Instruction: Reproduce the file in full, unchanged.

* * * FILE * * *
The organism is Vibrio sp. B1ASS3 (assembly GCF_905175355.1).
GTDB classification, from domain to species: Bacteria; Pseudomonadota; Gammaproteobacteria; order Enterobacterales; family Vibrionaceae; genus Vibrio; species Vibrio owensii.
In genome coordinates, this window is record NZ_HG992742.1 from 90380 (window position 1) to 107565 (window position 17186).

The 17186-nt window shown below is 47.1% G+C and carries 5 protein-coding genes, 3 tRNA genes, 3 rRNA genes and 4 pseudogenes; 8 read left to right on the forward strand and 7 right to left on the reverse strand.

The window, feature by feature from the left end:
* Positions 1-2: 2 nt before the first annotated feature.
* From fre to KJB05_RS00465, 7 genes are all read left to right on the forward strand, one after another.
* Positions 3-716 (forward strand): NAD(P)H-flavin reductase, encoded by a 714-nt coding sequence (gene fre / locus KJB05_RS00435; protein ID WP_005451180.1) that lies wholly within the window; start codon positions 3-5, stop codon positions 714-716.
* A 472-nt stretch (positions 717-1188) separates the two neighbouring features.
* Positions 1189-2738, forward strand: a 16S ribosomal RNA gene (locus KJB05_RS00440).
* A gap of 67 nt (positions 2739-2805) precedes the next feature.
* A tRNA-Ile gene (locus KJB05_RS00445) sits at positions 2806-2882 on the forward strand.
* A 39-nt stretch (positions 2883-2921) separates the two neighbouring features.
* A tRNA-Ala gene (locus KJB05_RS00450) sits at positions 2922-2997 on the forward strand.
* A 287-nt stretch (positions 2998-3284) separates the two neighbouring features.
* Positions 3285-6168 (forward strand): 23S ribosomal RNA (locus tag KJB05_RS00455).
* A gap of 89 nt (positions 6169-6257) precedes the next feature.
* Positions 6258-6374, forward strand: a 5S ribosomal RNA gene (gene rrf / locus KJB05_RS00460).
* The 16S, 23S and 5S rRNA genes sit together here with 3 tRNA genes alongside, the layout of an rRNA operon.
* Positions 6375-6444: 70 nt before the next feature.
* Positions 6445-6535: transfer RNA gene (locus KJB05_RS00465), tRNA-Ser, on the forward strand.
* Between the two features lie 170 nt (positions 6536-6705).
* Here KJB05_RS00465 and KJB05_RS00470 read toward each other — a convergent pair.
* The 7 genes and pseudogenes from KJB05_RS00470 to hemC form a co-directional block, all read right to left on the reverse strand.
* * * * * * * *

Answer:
The organism is Vibrio sp. B1ASS3 (assembly GCF_905175355.1).
GTDB classification, from domain to species: Bacteria; Pseudomonadota; Gammaproteobacteria; order Enterobacterales; family Vibrionaceae; genus Vibrio; species Vibrio owensii.
In genome coordinates, this window is record NZ_HG992742.1 from 90380 (window position 1) to 107565 (window position 17186).

The 17186-nt window shown below is 47.1% G+C and carries 5 protein-coding genes, 3 tRNA genes, 3 rRNA genes and 4 pseudogenes; 8 read left to right on the forward strand and 7 right to left on the reverse strand.

The window, feature by feature from the left end:
* Positions 1-2: 2 nt before the first annotated feature.
* From fre to KJB05_RS00465, 7 genes are all read left to right on the forward strand, one after another.
* Positions 3-716 (forward strand): NAD(P)H-flavin reductase, encoded by a 714-nt coding sequence (gene fre / locus KJB05_RS00435; protein ID WP_005451180.1) that lies wholly within the window; start codon positions 3-5, stop codon positions 714-716.
* A 472-nt stretch (positions 717-1188) separates the two neighbouring features.
* Positions 1189-2738, forward strand: a 16S ribosomal RNA gene (locus KJB05_RS00440).
* A gap of 67 nt (positions 2739-2805) precedes the next feature.
* A tRNA-Ile gene (locus KJB05_RS00445) sits at positions 2806-2882 on the forward strand.
* A 39-nt stretch (positions 2883-2921) separates the two neighbouring features.
* A tRNA-Ala gene (locus KJB05_RS00450) sits at positions 2922-2997 on the forward strand.
* A 287-nt stretch (positions 2998-3284) separates the two neighbouring features.
* Positions 3285-6168 (forward strand): 23S ribosomal RNA (locus tag KJB05_RS00455).
* A gap of 89 nt (positions 6169-6257) precedes the next feature.
* Positions 6258-6374, forward strand: a 5S ribosomal RNA gene (gene rrf / locus KJB05_RS00460).
* The 16S, 23S and 5S rRNA genes sit together here with 3 tRNA genes alongside, the layout of an rRNA operon.
* Positions 6375-6444: 70 nt before the next feature.
* Positions 6445-6535: transfer RNA gene (locus KJB05_RS00465), tRNA-Ser, on the forward strand.
* Between the two features lie 170 nt (positions 6536-6705).
* Here KJB05_RS00465 and KJB05_RS00470 read toward each other — a convergent pair.
* The 7 genes and pseudogenes from KJB05_RS00470 to hemC form a co-directional block, all read right to left on the reverse strand.